And so disaster comes, in a flood. Messengers are suddenly standing in line to tell Job about one calamity after another. Everything Job has is destroyed. His property. His servants. His livestock. Even his children. In one fateful day, everything is gone. Job goes from one of the wealthiest men in the East to one of the poorest.

Amazingly, however, Job responds not with anger or turning away, but with humility and worship as he blesses the Lord (Job 1:21). Job’s magnificent response decimates Satan’s initial premise, but the devil refuses to concede defeat, this time maintaining Job’s allegiance was tied to his physical well-being. So, God gives Satan permission to afflict Job’s body, so long as he spares his life. Soon, Job’s body is covered with disgusting sores, but he still refuses to speak evil against God (Job 2:9–10).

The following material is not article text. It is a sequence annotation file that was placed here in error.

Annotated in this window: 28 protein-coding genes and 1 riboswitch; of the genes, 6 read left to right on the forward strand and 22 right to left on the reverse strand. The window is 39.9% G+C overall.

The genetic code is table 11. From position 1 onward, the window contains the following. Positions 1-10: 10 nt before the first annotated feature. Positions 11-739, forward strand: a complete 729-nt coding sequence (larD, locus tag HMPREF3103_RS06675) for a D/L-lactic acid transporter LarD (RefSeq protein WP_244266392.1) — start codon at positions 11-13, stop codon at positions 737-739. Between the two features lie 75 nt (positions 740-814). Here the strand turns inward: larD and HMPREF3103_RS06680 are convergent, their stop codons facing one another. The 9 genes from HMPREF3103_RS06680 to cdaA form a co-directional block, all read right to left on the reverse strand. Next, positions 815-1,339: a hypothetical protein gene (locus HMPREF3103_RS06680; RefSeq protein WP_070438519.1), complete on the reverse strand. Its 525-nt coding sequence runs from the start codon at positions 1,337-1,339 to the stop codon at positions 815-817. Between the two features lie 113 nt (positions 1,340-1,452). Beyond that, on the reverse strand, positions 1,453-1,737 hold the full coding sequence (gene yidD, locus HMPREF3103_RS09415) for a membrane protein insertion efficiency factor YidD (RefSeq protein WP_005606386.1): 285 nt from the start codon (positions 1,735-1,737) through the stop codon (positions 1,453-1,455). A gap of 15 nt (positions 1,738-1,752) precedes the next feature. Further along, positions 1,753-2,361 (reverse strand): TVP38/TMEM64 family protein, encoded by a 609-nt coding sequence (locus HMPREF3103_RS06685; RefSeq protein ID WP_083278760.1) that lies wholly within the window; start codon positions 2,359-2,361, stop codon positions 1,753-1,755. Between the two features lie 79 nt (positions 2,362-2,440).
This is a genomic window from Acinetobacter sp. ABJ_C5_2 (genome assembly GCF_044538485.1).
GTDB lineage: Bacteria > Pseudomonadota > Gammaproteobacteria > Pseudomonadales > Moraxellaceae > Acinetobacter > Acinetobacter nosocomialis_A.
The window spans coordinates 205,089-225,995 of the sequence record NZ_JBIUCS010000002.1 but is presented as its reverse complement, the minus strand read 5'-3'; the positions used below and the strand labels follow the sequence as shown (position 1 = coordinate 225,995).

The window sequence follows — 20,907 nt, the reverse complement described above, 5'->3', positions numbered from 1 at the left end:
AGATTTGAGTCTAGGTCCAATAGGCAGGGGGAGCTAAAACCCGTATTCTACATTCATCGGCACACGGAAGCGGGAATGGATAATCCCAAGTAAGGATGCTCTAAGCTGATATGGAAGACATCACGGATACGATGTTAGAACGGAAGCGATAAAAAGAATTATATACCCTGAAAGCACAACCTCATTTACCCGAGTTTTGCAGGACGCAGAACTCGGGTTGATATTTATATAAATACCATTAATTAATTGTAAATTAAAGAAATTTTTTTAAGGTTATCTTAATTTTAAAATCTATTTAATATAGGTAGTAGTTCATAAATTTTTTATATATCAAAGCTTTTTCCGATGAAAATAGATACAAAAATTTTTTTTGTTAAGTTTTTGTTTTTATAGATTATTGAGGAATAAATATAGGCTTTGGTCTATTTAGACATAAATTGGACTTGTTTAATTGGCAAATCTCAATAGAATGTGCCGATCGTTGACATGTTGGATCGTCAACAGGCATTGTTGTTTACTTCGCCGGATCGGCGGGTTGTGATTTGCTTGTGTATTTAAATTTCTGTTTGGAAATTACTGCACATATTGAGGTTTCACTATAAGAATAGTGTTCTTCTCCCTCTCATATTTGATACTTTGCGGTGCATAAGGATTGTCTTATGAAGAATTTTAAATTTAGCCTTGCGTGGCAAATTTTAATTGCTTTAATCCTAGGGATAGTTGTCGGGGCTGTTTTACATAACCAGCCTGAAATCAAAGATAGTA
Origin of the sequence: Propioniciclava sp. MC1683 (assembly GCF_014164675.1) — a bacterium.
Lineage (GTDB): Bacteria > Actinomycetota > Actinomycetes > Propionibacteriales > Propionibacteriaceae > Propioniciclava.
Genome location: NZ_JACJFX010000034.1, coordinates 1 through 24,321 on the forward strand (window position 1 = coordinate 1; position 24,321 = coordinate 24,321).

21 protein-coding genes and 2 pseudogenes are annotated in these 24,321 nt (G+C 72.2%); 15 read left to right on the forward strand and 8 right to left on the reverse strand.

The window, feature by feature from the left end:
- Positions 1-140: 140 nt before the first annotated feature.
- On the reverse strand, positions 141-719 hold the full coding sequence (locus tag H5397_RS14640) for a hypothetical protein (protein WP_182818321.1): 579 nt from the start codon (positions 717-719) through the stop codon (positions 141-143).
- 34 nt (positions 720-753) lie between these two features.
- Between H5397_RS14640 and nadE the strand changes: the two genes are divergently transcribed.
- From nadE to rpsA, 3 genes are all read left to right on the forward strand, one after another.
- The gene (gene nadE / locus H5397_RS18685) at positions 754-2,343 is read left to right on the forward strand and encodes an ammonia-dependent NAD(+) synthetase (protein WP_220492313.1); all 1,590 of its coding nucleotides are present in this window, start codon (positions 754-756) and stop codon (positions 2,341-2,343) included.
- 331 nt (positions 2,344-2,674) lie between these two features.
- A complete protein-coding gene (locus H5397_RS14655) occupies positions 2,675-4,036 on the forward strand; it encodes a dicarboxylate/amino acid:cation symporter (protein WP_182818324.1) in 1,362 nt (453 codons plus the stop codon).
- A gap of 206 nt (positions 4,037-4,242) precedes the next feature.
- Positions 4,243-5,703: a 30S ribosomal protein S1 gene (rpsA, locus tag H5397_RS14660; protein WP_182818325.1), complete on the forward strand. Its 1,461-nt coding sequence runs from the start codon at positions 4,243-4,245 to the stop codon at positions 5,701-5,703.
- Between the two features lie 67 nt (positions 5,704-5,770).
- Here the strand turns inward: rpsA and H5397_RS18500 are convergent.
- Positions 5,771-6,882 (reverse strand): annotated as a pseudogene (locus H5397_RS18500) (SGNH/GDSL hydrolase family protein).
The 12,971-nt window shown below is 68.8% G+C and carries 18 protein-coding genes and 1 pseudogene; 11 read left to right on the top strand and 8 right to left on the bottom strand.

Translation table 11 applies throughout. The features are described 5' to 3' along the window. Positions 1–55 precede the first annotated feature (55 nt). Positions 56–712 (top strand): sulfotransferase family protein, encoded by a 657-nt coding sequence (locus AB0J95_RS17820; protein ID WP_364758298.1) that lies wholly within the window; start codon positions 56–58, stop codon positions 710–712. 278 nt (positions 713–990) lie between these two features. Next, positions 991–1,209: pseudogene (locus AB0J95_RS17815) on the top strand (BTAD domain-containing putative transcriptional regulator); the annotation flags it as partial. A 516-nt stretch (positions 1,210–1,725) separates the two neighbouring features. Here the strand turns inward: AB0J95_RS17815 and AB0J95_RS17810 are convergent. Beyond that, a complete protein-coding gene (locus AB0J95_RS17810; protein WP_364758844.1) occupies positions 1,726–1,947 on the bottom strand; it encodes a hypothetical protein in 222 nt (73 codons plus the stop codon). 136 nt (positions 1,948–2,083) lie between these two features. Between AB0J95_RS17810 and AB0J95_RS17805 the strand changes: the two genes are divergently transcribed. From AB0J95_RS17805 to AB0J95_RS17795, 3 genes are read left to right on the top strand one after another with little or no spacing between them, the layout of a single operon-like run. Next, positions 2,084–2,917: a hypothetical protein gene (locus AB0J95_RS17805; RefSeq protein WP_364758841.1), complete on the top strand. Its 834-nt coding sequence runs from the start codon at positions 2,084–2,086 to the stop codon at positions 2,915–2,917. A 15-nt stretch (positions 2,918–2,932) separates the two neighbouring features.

God Is the Reward

These initial chapters of Job have taught me many important truths, truths that continue to shape my life. First, when we worship and trust God in trial, we declare that God is more valuable than anything he gives us.

“When we worship and trust God in trial, we declare that God is more valuable than anything he gives us.”

God, not our earthly blessings, is the ultimate object of our delight. Job continued to trust God after everything he had was destroyed, declaring, “The Lord gave and the Lord has taken away; blessed be the name of the Lord” (Job 1:21). While this response speaks highly of Job, it speaks far more highly of God. God is as worthy of our praise in times of loss, pain, and scarcity as he is in times of fruitfulness and abundance.